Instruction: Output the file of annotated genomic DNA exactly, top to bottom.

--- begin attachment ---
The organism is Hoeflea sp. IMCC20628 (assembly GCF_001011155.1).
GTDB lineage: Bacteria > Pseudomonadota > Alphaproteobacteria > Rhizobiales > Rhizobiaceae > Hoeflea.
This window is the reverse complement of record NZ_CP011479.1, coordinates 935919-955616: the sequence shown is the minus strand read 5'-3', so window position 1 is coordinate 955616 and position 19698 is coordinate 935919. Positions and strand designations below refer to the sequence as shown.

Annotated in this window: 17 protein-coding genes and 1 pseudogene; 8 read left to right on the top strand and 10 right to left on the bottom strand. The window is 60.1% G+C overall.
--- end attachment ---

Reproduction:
The organism is Hoeflea sp. IMCC20628 (assembly GCF_001011155.1).
GTDB lineage: Bacteria > Pseudomonadota > Alphaproteobacteria > Rhizobiales > Rhizobiaceae > Hoeflea.
This window is the reverse complement of record NZ_CP011479.1, coordinates 935919-955616: the sequence shown is the minus strand read 5'-3', so window position 1 is coordinate 955616 and position 19698 is coordinate 935919. Positions and strand designations below refer to the sequence as shown.

Annotated in this window: 17 protein-coding genes and 1 pseudogene; 8 read left to right on the top strand and 10 right to left on the bottom strand. The window is 60.1% G+C overall.